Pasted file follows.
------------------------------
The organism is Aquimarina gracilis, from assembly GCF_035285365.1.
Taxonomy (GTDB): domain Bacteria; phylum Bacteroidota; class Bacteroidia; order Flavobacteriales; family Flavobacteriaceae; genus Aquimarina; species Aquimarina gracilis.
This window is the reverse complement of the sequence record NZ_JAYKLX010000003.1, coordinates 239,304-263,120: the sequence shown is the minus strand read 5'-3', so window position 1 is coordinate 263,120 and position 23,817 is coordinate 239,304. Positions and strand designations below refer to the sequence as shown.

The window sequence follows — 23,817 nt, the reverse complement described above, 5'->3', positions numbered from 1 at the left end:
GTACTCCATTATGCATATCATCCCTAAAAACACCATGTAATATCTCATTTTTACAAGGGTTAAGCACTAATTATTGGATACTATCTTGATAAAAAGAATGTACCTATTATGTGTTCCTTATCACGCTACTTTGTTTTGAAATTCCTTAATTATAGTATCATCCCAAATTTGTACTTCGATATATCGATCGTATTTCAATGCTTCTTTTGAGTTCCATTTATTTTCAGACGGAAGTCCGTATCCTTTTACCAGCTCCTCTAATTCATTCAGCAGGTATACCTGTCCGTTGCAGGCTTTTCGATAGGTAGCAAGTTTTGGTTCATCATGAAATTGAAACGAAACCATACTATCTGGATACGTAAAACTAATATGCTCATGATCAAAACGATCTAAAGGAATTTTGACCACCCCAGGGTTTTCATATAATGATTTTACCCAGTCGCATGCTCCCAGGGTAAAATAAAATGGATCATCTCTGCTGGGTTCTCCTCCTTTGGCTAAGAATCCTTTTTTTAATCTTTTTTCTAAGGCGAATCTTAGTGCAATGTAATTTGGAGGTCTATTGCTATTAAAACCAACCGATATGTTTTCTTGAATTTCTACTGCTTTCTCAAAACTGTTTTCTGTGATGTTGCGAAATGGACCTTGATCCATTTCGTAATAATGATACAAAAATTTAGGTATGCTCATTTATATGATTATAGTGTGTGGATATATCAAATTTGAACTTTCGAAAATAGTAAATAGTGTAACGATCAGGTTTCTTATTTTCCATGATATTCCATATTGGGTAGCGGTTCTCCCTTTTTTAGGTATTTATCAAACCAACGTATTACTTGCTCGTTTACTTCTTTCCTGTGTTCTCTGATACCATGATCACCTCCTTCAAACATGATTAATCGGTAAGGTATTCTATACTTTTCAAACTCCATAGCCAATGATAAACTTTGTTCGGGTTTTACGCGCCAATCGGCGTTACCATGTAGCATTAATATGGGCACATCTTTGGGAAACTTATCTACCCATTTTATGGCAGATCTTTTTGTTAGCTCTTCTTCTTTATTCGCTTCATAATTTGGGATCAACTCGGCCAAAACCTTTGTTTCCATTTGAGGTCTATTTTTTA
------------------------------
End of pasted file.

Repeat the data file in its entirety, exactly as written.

The organism is Aquimarina gracilis, from assembly GCF_035285365.1.
Taxonomy (GTDB): domain Bacteria; phylum Bacteroidota; class Bacteroidia; order Flavobacteriales; family Flavobacteriaceae; genus Aquimarina; species Aquimarina gracilis.
This window is the reverse complement of the sequence record NZ_JAYKLX010000003.1, coordinates 239,304-263,120: the sequence shown is the minus strand read 5'-3', so window position 1 is coordinate 263,120 and position 23,817 is coordinate 239,304. Positions and strand designations below refer to the sequence as shown.

The window sequence follows — 23,817 nt, the reverse complement described above, 5'->3', positions numbered from 1 at the left end:
GTACTCCATTATGCATATCATCCCTAAAAACACCATGTAATATCTCATTTTTACAAGGGTTAAGCACTAATTATTGGATACTATCTTGATAAAAAGAATGTACCTATTATGTGTTCCTTATCACGCTACTTTGTTTTGAAATTCCTTAATTATAGTATCATCCCAAATTTGTACTTCGATATATCGATCGTATTTCAATGCTTCTTTTGAGTTCCATTTATTTTCAGACGGAAGTCCGTATCCTTTTACCAGCTCCTCTAATTCATTCAGCAGGTATACCTGTCCGTTGCAGGCTTTTCGATAGGTAGCAAGTTTTGGTTCATCATGAAATTGAAACGAAACCATACTATCTGGATACGTAAAACTAATATGCTCATGATCAAAACGATCTAAAGGAATTTTGACCACCCCAGGGTTTTCATATAATGATTTTACCCAGTCGCATGCTCCCAGGGTAAAATAAAATGGATCATCTCTGCTGGGTTCTCCTCCTTTGGCTAAGAATCCTTTTTTTAATCTTTTTTCTAAGGCGAATCTTAGTGCAATGTAATTTGGAGGTCTATTGCTATTAAAACCAACCGATATGTTTTCTTGAATTTCTACTGCTTTCTCAAAACTGTTTTCTGTGATGTTGCGAAATGGACCTTGATCCATTTCGTAATAATGATACAAAAATTTAGGTATGCTCATTTATATGATTATAGTGTGTGGATATATCAAATTTGAACTTTCGAAAATAGTAAATAGTGTAACGATCAGGTTTCTTATTTTCCATGATATTCCATATTGGGTAGCGGTTCTCCCTTTTTTAGGTATTTATCAAACCAACGTATTACTTGCTCGTTTACTTCTTTCCTGTGTTCTCTGATACCATGATCACCTCCTTCAAACATGATTAATCGGTAAGGTATTCTATACTTTTCAAACTCCATAGCCAATGATAAACTTTGTTCGGGTTTTACGCGCCAATCGGCGTTACCATGTAGCATTAATATGGGCACATCTTTGGGAAACTTATCTACCCATTTTATGGCAGATCTTTTTGTTAGCTCTTCTTCTTTATTCGCTTCATAATTTGGGATCAACTCGGCCAAAACCTTTGTTTCCATTTGAGGTCTATTTTTTA